Among the five weapons tests North Korea has conducted since July 25 is a new short-range ballistic missile known internationally as the KN-23. It seemingly resembles Russia’s nuclear-capable Iskander missile in its flight pattern and other traits.
Indeed, all three of the new missile systems test-fired by Pyongyang symbolize significant technological advances. They are all solid-fueled and road-mobile systems, making it easier to hide and launch them by surprise. By contrast, North Korea’s older, liquid-fueled missiles are detectable during the pre-launch fueling stage. At least one of the new missile systems can possibly be maneuvered during flight, making its interception more difficult for a missile defense system.
In this light, North Korea’s new missile systems represent a potent threat to America’s main allies in East Asia, Japan and South Korea. But by shrugging off Pyongyang’s recent tests, including describing them as “smaller ones” that were neither ICBMs nor involved nuclear detonations, Trump has displayed remarkable insensitivity to Japanese and South Korean concerns.
Japan’s security nightmare has been that, as China continues to expand its already-formidable nuclear and conventional military capabilities, the U.S. will let North Korea retain the short- and medium-range portion of its nuclear arsenal. With self-interest driving U.S. policy, that nightmare appears to be coming true.
A North Korean subregionally confined nuclear capability will only deepen Japanese reliance on security arrangements with America. Japan has long remained ensconced under the U.S. nuclear umbrella. But will the U.S. use nuclear weapons to defend Japan against an attack by China or North Korea?
For the U.S., its nuclear umbrella protection serves more as a potent symbol of American security commitment and as a nonproliferation tool to prevent Japan from considering its own nuclear weapons option. In a military contingency, the U.S. is more likely to employ conventional weapons to defend Japan, which pays Washington billions of dollars yearly for the basing of American troops on Japanese territory in the most generous host-nation support by any of America’s 27 allies.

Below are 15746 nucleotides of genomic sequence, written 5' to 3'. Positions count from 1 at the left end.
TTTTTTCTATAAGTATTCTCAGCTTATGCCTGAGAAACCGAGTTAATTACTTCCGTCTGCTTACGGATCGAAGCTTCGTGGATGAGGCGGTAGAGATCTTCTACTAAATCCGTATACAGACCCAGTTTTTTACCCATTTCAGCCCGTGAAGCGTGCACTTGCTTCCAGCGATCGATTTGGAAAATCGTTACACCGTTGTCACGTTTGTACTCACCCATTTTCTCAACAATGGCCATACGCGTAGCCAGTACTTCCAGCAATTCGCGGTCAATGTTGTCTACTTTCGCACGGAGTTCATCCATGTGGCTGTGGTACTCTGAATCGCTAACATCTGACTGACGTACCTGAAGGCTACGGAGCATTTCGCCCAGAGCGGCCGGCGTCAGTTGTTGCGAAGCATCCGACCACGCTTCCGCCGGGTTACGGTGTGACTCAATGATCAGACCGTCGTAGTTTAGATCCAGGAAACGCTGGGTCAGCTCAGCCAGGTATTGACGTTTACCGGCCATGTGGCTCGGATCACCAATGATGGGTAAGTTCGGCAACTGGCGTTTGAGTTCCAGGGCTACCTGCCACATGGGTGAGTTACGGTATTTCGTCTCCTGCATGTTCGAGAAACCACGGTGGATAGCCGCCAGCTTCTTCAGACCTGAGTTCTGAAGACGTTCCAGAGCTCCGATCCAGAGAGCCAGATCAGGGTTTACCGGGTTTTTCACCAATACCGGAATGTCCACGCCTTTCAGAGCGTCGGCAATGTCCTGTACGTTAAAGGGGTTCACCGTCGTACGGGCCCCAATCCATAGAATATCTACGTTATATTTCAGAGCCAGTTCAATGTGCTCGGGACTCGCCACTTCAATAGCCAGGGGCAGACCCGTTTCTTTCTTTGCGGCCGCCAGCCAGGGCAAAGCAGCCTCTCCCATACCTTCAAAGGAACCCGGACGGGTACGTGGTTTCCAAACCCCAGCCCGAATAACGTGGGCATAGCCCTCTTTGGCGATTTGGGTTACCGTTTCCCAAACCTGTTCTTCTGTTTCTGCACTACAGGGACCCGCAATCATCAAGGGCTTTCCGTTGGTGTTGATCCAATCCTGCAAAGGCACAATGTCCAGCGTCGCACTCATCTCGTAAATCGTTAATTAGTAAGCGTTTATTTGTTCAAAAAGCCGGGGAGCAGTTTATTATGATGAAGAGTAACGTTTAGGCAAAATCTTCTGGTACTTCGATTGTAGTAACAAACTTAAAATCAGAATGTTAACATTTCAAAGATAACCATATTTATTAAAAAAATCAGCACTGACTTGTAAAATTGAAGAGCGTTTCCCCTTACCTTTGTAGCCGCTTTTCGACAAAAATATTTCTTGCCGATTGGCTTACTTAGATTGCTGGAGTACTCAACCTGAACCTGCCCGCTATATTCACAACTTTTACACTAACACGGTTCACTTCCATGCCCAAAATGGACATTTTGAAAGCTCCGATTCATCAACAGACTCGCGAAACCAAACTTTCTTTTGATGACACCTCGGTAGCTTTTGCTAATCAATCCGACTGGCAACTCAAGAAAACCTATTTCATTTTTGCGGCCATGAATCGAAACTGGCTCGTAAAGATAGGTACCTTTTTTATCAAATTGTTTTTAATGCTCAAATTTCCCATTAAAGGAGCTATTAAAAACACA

The threat to Japan from North Korea’s nuclear weapons capability comes not only from a potential nuclear strike but also from nuclear blackmail and coercion.
The main lesson for Japan from Trump’s focus on addressing only U.S. security interests is to directly engage Pyongyang by leveraging its own economic power. To shore up its security, Tokyo could also consider mutual defense arrangements with other powers, including a nuclear-armed India.
Pacifism remains deeply embedded in Japanese society, in part because of the painful legacy of Japan’s prewar militarism. But the key issue at stake today is not whether Japan should remain pacifist (Japan is the world’s first constitutionally pacifist nation) but whether it can afford to stay passive in a rapidly changing security environment. Peace in East Asia demands a proactive Japan.
Longtime Japan Times contributor Brahma Chellaney is a geostrategist and author.